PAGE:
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“Nebraska”

Susan Granger’s review of “Nebraska” (Paramount Pictures)

 

Filming in monochromatic black-and-white, Alexander Payne nostalgically returns to his home state of Nebraska to sensitively, subtly convey the melancholy lives of ordinary Midwesterners.

This original debut screenplay by Bob Nelson revolves around grizzled Woody Grant (Bruce Dern), an alcoholic, aging resident of Billings, Montana, who is convinced that he’s won a million dollars in a Publisher’s Clearing House-like mega-sweepstakes lottery. Obviously deluded with symptoms of senility, he’s stubbornly determined to get to the company’s headquarters in Lincoln, Nebraska, even if he has to walk there. That’s what he tells his younger son, David (Will Forte), an electronics salesman, who picks him up after he’s been wandering down the highway.  David’s older brother, Ross (Bob Odenkirk), a local TV announcer, and their exasperated mother, Kate (June Squibb), want Woody put in a nursing home, but David, feeling empathy for the frail, confused old man, offers to drive him to Lincoln to pick up his alleged prize. En route, they visit relatives in Hawthorne, Nebraska, where Woody grew up. Gradually, David learns more about his reticent, inscrutable father – from his old girlfriend (Angela McEwan) and former business partner (Stacy Keach) – and realizes how everyone, thinking that ornery Woody’s suddenly struck-it-rich, wants a cut of the windfall.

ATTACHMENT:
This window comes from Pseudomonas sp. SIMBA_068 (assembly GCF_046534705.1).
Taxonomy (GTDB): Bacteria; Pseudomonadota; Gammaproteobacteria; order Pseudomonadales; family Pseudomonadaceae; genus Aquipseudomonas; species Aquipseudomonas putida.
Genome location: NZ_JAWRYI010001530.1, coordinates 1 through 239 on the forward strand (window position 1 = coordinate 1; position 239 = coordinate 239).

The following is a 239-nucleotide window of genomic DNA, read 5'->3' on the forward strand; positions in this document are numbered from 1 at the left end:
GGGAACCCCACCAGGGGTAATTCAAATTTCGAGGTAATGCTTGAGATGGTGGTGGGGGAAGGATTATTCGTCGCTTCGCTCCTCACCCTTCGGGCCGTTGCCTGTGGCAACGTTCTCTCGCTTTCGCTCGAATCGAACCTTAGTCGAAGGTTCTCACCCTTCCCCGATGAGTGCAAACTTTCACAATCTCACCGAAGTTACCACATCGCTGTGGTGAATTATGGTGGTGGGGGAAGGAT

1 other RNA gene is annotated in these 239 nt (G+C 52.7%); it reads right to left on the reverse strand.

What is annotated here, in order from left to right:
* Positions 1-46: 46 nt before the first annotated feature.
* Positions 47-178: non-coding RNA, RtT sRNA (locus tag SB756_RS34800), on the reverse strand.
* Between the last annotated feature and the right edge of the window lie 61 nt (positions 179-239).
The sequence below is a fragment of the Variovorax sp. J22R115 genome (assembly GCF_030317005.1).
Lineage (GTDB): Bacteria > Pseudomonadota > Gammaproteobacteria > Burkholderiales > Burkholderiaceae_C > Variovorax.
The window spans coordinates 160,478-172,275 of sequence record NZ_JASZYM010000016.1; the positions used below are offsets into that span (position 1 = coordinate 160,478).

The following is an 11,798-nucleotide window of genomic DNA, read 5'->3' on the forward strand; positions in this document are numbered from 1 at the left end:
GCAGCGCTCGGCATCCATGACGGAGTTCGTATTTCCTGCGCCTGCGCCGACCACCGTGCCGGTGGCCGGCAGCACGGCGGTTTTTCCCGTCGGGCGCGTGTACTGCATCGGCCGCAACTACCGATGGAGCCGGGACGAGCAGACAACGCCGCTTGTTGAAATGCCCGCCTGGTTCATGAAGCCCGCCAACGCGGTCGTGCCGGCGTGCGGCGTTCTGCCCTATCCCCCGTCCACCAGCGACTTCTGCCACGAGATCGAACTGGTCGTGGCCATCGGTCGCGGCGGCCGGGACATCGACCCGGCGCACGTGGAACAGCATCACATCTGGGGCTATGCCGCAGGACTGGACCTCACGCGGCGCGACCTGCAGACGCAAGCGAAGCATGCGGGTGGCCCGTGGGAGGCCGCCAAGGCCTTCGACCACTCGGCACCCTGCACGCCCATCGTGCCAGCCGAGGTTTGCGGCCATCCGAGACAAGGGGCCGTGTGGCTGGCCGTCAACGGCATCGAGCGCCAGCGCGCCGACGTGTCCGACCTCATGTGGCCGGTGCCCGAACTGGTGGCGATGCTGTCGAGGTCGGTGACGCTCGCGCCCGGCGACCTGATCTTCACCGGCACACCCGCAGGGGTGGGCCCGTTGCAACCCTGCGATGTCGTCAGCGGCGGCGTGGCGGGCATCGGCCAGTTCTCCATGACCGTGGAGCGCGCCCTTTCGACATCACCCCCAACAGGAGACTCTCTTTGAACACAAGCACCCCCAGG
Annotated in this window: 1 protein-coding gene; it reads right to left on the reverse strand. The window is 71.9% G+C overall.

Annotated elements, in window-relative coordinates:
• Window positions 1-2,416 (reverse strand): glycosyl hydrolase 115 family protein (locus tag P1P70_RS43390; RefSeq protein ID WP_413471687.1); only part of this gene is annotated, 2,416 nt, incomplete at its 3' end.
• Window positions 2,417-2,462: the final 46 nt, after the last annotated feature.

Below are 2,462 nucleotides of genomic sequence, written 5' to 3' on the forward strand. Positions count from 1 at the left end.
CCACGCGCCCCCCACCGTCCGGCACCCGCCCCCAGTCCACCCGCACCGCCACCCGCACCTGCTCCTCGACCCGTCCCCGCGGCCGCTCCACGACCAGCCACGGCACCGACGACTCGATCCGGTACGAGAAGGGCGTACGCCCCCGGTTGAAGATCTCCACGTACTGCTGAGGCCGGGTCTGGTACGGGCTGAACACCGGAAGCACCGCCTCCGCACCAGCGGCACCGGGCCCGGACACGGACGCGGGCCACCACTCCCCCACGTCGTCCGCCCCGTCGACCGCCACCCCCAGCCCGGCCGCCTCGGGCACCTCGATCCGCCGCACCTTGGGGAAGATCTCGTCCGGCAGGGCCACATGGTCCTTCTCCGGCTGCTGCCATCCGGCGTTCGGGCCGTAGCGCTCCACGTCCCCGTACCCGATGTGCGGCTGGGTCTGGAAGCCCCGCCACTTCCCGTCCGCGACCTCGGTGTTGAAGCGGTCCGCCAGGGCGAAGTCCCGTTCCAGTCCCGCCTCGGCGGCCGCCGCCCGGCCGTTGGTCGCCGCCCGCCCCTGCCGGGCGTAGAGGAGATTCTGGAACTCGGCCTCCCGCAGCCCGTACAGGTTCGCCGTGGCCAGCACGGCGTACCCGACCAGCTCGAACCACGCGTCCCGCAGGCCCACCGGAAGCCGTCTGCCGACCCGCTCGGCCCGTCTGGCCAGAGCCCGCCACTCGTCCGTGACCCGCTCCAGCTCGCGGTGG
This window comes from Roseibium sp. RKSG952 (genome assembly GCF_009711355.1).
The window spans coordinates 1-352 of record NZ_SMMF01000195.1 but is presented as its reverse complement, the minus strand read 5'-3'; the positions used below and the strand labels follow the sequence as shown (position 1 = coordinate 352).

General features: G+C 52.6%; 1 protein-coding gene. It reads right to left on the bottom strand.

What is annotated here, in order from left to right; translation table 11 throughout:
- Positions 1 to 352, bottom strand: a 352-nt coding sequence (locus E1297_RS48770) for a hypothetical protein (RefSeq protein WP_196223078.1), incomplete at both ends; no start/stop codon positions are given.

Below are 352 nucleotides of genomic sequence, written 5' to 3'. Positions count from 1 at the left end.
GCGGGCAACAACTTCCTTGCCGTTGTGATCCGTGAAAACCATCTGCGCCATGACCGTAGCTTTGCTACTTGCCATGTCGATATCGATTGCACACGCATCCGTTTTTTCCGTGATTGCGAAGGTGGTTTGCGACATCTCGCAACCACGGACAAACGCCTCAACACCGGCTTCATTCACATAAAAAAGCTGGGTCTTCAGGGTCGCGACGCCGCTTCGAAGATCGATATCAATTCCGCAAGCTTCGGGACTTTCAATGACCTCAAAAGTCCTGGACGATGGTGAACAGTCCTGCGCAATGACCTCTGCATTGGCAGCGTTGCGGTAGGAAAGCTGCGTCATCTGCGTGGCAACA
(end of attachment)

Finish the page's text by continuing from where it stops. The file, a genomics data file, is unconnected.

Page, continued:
Beginning with his breakthrough satire “Election” and continuing through “Sideways,” “About Schmidt” and “The Descendants,” Alexander Payne has established himself as a distinctly idiosyncratic, understated filmmaker.  As he delineates his characters’ socio-economic travails and emotional hurdles, his road-trip pace is leisurely, focusing on the listless lifestyle of the American middle-class.

As the cantankerous old coot, Bruce Dern delivers a restrained-yet-convincing, career-crowning performance that’s complemented by Will Forte (“Saturday Night Live”,”30 Rock”), as his caregiver, and June Squibb as the quarrelsome matriarch who’s engrossed with scandalous small-town gossip.

Photographed by Phedon Papamichael, the austere, elegiac imagery evokes Ansel Adams, Diane Arbus, Edward Hopper and Dorothea Lange, as do the disgruntled characters and sparse dialogue.

On the Granger Movie Gauge of 1 to 10, “Nebraska” is a nuanced, endearing 8, exuding whimsical humor and poignant, homespun humanity.

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